In a recent Blue View, I extolled the virtues of WD-40 and duct tape, two essentials for the yachtie's tool kit. As I was writing it, I thought about all the other sticky stuff I use routinely on Nine of Cups, without which, I seriously wonder whether I could keep the old girl afloat. Here is my list of the top 10 sticky substances most used aboard Nine of Cups.
Duct tape. I've already talked about duct tape and some of its many uses aboard. It's been used by sailors for a long time – I'm pretty sure Ulysses used duct tape to lash himself to the mast as he sailed past the Sirens. Seriously, it is good for temporary fixes and stopping leaks until proper repairs can be made. It does have a few shortcomings – it doesn't stick well to wet surfaces and if left in the sun for more than a few hours, it leaves a residue that is hard to clean up – but I think this is one of the 2000+ uses of WD-40.
Sikaflex 291/292/3M-5200. These are polyurethane based adhesives, sealants and bedding compounds. I always have a tube or two aboard. In the time we've been here in Durban, I've used almost a whole tube to re-bed, seal around, and/or stop leaks with two hatches, one rope clutch, the instrument box, a new propane regulator, and one leaking portlight. Plus, I think I could use it to seal all my body orifices if ever I found it necessary to take a dip in the smelly, oily water here in the marina.
J.B. Weld - 5 Minute Epoxy. Great for temporary fixes and the occasional permanent fix. I've used it to reattach the internal magnets in our wind generator, temporarily seal a small leak in a fuel tank, and hold two fiberglass parts together long enough to make a more permanent glass and mat repair.
West System Epoxy. I have the gallon size container of the resin aboard along with slow and fast hardeners, bonding and fairing fillers and enough glass mat and cloth to lay-up a new boat – well almost. I use it frequently to fill and fair topside holes and dings, protect and bond wood, bond parts to fiberglass, repair hull and deck damage and a host of other things like hardening sea urchin shells that Marcie's collected.
Masking tape. Whenever we go back to the states, we always bring back a dozen or so rolls of good, 14-day masking tape. The cost of good 3M tape in the U.S. is usually less than the cost of the cheapest masking tape in other countries. I use it for masking when painting, varnishing, epoxying and re-bedding parts.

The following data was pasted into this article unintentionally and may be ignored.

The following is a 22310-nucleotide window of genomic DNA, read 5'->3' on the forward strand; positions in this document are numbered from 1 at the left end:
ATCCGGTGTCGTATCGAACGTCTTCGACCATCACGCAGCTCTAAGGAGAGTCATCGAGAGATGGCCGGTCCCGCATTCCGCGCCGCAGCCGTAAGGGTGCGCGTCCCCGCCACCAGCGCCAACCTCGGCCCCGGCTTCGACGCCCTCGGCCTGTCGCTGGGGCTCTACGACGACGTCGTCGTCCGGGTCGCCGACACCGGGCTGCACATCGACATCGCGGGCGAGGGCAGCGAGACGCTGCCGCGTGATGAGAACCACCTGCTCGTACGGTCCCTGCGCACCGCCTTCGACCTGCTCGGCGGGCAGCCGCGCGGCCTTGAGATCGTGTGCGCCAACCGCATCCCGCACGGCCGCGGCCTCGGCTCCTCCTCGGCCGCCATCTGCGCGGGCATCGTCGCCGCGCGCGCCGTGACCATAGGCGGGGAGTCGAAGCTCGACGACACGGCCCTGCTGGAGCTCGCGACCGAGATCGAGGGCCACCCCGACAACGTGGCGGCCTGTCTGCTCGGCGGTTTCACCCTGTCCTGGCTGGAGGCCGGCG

Self-amalgamating tape. Technically, this isn't sticky, but it serves the same purpose, so I added it to the list. If you wrap this tape around something, making sure to overlap each turn by about 50% and stretching it as you wrap, it will bond to itself and make a watertight seal. It is a great insulator for wire and will seal fittings. It will make a temporary patch for a leaking hose or pipe, and is UV and weather resistant.
Hot melt glue. I use this for holding parts in place temporarily. For example, if I am trying to epoxy some glass mat or cloth onto a vertical or overhead surface, I can tack it in place with several small blobs of hot melt glue, then apply the epoxy. I also use it frequently for tacking wires down, especially inside enclosures.
Modeling clay. I use it to make dams and molds for epoxy. For example, there are times when I want to fill an old hole in the deck – maybe the the new replacement part doesn't fit the old holes – but the old hole goes all the way through the deck. If I pour thickened epoxy into the hole, it will drip out the bottom. I can prevent this by plugging the hole from the bottom with modeling clay. I've also cast a few small parts like bushings and pads for cheek blocks by carving a template of the part in a bar of soap, then pressing modeling clay around the template. Then I extract the carved soap from the modeling clay, and fill the new mold with thickened epoxy.
Tef-Gel. This is a sticky, gooey substance that prevents corrosion when dissimilar metals come in contact with each other. For example, when a stainless bolt is screwed into an aluminum part, the combination of the sea air and/or saltwater and the contact between the two metals will cause galvanic corrosion. In short order, it will either become impossible to remove the bolt or the aluminum part will deteriorate. If the bolt is first coated with Tef-Gel, the corrosion will be prevented.
Band-Aids. I am, without doubt, clumsier than most people. I rarely finish a project without cutting, gashing or wounding myself in some way, and I go through a lot of Band-Aids. At some point in the last couple of decades, the size of the standard Band-Aid was reduced in width from 1” to 3/4”, and the gauze pad was reduced to the size of a pencil eraser. These little, puny excuses for a Band-Aid just don't do the job for me. Even if I could get one of these Lilliputian sized things to stick for more than five minutes, if I had a cut that small, I certainly wouldn't bother with a Band-Aid. When one of us visits the States, along with all those rolls of masking tape, we also pack several boxes of the Tough Strip 1” wide Band-Aids, as well as a few boxes of the 2” wide versions.